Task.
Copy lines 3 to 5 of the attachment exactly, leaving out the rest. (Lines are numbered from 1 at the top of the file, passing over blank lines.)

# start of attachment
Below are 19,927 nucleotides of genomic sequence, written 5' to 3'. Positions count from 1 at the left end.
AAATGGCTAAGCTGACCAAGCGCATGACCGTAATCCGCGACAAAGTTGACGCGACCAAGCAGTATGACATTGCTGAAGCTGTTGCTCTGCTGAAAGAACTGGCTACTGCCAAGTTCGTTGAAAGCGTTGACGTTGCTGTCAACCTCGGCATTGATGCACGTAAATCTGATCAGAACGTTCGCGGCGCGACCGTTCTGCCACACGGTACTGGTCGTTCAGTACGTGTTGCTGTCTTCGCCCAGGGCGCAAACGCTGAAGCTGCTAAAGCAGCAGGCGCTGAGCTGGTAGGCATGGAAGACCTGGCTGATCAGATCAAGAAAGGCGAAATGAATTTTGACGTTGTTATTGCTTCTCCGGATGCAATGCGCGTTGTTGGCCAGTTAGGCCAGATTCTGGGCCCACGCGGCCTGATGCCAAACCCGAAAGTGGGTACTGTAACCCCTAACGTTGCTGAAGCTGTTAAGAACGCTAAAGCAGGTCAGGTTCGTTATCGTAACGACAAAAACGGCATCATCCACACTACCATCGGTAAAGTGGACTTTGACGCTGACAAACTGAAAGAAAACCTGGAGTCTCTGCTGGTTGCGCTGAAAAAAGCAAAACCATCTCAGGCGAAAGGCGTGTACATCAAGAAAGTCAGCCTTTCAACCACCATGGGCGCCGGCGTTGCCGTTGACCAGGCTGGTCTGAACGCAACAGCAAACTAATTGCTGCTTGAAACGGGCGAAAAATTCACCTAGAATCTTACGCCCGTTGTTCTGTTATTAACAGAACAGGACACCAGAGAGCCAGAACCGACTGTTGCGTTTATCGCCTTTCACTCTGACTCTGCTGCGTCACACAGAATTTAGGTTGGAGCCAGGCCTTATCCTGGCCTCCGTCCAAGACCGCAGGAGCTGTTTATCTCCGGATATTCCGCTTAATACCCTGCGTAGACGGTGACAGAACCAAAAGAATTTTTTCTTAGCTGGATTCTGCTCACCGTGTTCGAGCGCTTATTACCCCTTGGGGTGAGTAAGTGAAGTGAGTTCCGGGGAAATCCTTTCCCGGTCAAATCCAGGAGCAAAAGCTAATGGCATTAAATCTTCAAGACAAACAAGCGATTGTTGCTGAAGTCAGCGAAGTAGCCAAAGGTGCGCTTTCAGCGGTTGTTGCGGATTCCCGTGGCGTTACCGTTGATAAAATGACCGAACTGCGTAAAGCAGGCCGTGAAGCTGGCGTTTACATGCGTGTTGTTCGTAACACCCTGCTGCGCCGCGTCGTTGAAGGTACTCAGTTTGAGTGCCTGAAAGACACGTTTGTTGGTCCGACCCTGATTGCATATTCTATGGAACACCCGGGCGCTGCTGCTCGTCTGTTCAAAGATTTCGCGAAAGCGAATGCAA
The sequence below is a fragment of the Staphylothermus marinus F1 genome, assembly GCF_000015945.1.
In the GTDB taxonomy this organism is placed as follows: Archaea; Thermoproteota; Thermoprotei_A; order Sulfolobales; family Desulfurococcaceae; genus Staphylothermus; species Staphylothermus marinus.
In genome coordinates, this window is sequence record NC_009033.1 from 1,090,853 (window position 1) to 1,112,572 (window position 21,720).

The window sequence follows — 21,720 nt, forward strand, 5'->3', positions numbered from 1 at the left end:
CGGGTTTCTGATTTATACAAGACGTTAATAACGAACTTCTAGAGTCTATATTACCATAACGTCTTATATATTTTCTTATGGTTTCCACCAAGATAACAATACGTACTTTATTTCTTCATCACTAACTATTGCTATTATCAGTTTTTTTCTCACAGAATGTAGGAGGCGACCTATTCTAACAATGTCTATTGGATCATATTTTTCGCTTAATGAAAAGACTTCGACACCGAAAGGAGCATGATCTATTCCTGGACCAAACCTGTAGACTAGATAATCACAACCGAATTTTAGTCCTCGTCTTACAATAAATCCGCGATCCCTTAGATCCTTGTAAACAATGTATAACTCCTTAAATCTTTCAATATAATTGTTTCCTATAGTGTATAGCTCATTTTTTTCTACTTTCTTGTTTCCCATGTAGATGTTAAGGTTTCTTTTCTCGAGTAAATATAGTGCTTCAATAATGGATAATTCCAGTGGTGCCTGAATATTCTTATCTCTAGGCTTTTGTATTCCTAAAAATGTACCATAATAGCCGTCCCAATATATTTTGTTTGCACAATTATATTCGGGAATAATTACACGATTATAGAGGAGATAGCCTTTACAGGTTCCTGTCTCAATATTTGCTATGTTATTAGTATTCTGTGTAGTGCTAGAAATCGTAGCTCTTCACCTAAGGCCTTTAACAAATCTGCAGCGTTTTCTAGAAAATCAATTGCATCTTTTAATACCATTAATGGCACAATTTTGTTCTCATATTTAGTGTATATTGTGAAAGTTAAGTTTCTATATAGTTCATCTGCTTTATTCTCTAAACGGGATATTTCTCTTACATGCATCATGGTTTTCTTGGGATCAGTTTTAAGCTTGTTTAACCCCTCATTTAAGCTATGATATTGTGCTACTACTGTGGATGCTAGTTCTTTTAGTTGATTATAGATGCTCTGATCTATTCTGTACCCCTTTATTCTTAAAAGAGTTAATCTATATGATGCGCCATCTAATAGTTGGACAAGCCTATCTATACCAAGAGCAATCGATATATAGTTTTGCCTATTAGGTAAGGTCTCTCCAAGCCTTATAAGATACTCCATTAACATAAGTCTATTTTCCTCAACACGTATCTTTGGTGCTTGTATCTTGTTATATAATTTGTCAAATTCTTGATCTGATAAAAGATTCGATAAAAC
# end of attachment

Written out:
The sequence below is a fragment of the Staphylothermus marinus F1 genome, assembly GCF_000015945.1.
In the GTDB taxonomy this organism is placed as follows: Archaea; Thermoproteota; Thermoprotei_A; order Sulfolobales; family Desulfurococcaceae; genus Staphylothermus; species Staphylothermus marinus.
In genome coordinates, this window is sequence record NC_009033.1 from 1,090,853 (window position 1) to 1,112,572 (window position 21,720).